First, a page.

Governments around the world are betting heavily on biofuels as one part of a solution to a wide range of public policy challenges, from environmental sustainability in the face of climate change, to energy security given rising geopolitical instability, to economic growth especially in rural regions and developing countries.
Policy interventions typically take the form of legal and regulatory measures, for example, to drive demand for renewable fuels through mandates, or to subsidize costs through financial and other supports for production and processing of feedstock and output fuels. Such complex legal/regulatory mechanisms combine to create a multi-level or network system of governance.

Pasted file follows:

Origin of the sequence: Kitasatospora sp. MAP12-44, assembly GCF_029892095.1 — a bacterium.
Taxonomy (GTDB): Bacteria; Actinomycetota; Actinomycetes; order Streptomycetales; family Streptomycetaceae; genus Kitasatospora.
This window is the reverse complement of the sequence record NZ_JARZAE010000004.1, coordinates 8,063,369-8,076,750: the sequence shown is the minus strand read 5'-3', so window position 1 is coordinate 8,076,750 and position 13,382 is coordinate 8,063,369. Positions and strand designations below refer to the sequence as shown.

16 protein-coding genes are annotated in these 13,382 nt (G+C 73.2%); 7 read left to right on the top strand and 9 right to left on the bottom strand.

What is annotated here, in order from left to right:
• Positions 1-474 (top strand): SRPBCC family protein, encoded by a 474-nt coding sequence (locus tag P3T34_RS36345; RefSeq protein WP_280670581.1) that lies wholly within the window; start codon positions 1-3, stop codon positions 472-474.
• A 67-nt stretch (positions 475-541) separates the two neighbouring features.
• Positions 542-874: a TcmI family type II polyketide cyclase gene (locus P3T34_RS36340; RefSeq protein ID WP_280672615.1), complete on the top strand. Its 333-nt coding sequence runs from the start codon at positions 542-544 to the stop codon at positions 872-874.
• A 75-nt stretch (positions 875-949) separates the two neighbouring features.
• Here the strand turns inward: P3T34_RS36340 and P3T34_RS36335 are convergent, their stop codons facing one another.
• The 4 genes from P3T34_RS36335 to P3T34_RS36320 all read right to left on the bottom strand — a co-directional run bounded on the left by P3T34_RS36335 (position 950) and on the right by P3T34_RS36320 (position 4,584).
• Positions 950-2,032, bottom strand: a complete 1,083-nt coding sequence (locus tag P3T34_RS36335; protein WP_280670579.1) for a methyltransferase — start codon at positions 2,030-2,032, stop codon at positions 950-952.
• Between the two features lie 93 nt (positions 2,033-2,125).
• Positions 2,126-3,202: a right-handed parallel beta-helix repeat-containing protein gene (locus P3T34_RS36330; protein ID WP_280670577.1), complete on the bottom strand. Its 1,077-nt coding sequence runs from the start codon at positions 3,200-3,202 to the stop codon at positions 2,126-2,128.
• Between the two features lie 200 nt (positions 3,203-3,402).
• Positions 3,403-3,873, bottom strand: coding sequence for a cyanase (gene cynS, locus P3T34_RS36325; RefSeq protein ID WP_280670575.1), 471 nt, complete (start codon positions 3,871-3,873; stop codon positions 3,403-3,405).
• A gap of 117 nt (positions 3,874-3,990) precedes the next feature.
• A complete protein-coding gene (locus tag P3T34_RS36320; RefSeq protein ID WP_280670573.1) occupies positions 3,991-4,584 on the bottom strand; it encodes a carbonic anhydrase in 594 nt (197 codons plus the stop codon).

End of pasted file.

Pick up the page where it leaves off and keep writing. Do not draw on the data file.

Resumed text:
This peer-reviewed article, co-authored with Stuart Smyth and published in The Estey Centre Journal of International Law and Trade Policy, analyzes the implications of this complex framework for the production and international trading of biofuels.
Download the paper via the Social Sciences Research Network. Content from this article is based on my research supported by the VALGEN project, and pre-published as a working paper on Network Governance of Biofuels.